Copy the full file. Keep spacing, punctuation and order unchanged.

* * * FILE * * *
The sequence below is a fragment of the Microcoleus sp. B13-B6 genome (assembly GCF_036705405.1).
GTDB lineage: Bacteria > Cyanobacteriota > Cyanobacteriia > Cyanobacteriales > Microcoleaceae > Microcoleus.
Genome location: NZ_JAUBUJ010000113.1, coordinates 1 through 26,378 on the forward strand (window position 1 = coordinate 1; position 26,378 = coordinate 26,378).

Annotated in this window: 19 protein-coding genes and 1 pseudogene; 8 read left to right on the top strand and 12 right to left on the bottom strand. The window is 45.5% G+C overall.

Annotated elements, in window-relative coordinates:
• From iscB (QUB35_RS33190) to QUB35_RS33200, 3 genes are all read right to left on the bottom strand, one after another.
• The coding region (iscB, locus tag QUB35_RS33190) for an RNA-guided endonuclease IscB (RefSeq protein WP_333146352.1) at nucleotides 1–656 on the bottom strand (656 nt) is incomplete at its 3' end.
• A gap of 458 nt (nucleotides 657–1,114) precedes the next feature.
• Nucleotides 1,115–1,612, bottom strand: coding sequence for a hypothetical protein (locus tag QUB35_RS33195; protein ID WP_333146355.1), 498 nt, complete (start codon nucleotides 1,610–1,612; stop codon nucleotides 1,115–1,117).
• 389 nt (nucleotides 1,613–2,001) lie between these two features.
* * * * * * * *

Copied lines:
The sequence below is a fragment of the Microcoleus sp. B13-B6 genome (assembly GCF_036705405.1).
GTDB lineage: Bacteria > Cyanobacteriota > Cyanobacteriia > Cyanobacteriales > Microcoleaceae > Microcoleus.
Genome location: NZ_JAUBUJ010000113.1, coordinates 1 through 26,378 on the forward strand (window position 1 = coordinate 1; position 26,378 = coordinate 26,378).

Annotated in this window: 19 protein-coding genes and 1 pseudogene; 8 read left to right on the top strand and 12 right to left on the bottom strand. The window is 45.5% G+C overall.

Annotated elements, in window-relative coordinates:
• From iscB (QUB35_RS33190) to QUB35_RS33200, 3 genes are all read right to left on the bottom strand, one after another.
• The coding region (iscB, locus tag QUB35_RS33190) for an RNA-guided endonuclease IscB (RefSeq protein WP_333146352.1) at nucleotides 1–656 on the bottom strand (656 nt) is incomplete at its 3' end.
• A gap of 458 nt (nucleotides 657–1,114) precedes the next feature.
• Nucleotides 1,115–1,612, bottom strand: coding sequence for a hypothetical protein (locus tag QUB35_RS33195; protein ID WP_333146355.1), 498 nt, complete (start codon nucleotides 1,610–1,612; stop codon nucleotides 1,115–1,117).
• 389 nt (nucleotides 1,613–2,001) lie between these two features.